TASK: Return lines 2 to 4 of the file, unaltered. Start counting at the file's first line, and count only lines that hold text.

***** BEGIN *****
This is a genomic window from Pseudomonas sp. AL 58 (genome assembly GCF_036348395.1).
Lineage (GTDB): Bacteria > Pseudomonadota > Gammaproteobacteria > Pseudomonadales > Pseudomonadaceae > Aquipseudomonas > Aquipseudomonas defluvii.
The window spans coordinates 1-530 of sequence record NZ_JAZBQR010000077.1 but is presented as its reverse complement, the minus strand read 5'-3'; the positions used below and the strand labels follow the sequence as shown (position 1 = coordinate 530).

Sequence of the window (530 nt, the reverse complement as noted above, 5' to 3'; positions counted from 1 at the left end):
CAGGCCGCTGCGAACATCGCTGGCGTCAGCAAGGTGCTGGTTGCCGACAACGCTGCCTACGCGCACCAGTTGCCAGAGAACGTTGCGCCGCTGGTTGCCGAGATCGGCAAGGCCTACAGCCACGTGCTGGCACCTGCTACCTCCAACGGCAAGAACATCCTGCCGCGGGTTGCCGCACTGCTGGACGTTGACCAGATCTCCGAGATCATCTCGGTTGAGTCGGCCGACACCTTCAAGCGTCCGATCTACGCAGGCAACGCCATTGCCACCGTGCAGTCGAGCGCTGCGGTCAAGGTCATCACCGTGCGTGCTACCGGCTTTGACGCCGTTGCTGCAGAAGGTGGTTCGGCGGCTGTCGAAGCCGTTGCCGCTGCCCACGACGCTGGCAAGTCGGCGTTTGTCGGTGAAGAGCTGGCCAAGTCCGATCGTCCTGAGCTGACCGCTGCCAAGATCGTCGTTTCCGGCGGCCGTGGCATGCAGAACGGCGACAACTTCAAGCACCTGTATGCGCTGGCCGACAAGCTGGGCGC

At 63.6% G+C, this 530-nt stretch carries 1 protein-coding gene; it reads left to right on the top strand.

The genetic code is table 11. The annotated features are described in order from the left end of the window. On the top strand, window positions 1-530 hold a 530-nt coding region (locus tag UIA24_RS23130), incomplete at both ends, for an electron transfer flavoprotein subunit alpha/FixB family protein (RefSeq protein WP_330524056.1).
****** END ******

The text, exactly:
Lineage (GTDB): Bacteria > Pseudomonadota > Gammaproteobacteria > Pseudomonadales > Pseudomonadaceae > Aquipseudomonas > Aquipseudomonas defluvii.
The window spans coordinates 1-530 of sequence record NZ_JAZBQR010000077.1 but is presented as its reverse complement, the minus strand read 5'-3'; the positions used below and the strand labels follow the sequence as shown (position 1 = coordinate 530).

Sequence of the window (530 nt, the reverse complement as noted above, 5' to 3'; positions counted from 1 at the left end):